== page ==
Afghan girls school ban would be un-Islamic, says PM Imran
Lists inclusive leadership, rights respect as conditions for recognising Taliban govt
Imran Khan talks to BBC.
In an interview with the BBC, Imran Khan laid out the conditions that would need to be met for Pakistan to formally recognise the new Taliban government. He called for the leadership to be inclusive and to respect human rights.
"The statements they have made since they came to power have been very encouraging," he told BBC's John Simpson. "I think they will allow women to go to schools," he said. "The idea that women should not be educated is just not Islamic. It has nothing to do with religion."
Since the Taliban took control of Afghanistan in August, fears have grown over a return to the regime of the 1990s when the hardline Islamists severely restricted women's rights.
Its leadership maintains that the rights of women will be respected "within the framework of Islamic law".
The decision to exclude girls from returning to school last week prompted an international outcry, with a Taliban spokesman later saying they would return to the classroom "as soon as possible".
When pressed on whether the Taliban would realistically meet his criteria for formal recognition, Imran Khan repeatedly called on the international community to give the group more time.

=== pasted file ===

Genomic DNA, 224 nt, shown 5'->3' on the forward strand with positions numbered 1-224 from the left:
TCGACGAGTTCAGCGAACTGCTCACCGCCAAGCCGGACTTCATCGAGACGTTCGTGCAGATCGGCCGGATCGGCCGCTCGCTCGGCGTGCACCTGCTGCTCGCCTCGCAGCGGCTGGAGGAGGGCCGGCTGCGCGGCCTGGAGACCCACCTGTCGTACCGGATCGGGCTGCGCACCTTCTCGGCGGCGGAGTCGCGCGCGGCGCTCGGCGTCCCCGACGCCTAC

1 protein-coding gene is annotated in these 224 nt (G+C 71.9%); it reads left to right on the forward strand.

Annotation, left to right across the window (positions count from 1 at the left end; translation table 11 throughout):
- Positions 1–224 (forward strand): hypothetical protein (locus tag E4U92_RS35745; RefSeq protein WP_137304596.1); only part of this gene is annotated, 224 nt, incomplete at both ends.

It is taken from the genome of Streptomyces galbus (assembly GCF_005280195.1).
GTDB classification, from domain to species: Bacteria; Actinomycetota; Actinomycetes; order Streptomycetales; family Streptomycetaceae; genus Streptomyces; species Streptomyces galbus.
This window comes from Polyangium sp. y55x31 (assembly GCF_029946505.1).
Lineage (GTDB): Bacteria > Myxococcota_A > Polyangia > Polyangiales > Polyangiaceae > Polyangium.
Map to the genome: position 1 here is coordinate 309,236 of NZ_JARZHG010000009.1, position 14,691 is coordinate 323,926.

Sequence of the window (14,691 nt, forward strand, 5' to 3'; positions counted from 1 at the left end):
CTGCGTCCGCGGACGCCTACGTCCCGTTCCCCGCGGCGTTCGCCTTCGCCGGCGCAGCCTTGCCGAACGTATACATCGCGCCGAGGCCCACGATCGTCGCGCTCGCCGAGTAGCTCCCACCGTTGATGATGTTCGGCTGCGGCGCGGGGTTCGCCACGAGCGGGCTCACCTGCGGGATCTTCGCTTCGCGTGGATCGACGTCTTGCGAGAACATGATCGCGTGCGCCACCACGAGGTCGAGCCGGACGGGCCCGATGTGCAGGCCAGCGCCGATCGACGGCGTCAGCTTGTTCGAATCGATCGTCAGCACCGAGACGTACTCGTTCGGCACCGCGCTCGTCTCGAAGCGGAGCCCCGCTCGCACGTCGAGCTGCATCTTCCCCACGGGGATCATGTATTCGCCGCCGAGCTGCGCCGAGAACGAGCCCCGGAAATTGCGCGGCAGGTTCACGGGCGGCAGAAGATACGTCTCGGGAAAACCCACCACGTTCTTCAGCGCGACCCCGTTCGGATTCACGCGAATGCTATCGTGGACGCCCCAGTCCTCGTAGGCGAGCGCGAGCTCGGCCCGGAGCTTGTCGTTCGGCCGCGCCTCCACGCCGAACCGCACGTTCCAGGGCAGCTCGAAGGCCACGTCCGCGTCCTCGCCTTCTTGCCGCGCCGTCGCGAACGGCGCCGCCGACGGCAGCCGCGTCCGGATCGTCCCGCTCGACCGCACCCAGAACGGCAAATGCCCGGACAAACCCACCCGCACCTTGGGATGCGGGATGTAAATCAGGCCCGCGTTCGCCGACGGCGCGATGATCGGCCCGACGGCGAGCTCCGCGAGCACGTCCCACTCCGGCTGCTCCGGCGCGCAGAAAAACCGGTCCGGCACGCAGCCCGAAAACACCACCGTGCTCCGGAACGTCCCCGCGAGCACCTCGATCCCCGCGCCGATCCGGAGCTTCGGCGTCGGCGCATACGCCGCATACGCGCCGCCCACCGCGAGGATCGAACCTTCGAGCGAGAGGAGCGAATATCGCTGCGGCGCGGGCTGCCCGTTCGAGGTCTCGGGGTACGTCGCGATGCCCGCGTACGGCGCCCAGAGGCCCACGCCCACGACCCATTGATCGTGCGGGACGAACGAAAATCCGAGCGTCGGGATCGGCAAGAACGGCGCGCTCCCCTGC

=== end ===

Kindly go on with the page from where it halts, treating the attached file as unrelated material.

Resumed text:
"It's just too early to say anything," he said, adding that he expected Afghan women to eventually "assert their rights".
Imran Khan said that Pakistan would make a decision on whether to formally recognise the Taliban government alongside other neighbouring states.
"All neighbours will get together and see how they progress," he said. "Whether to recognise them or not will be a collective decision."
Imran Khan also called on the hardline group to form an inclusive government, warning that a failure to do so could see the country descend into civil war. "If they do not include all the factions, sooner or later they will have a civil war," he said. "That would mean an unstable, chaotic, Afghanistan and an ideal place for terrorists. That is a worry".
On Tuesday, a Taliban spokesman announced the remaining members of Afghanistan's all-male government.
The additions included a doctor as health minister, but analysts say the government is predominantly made up of loyalists with little minority representation.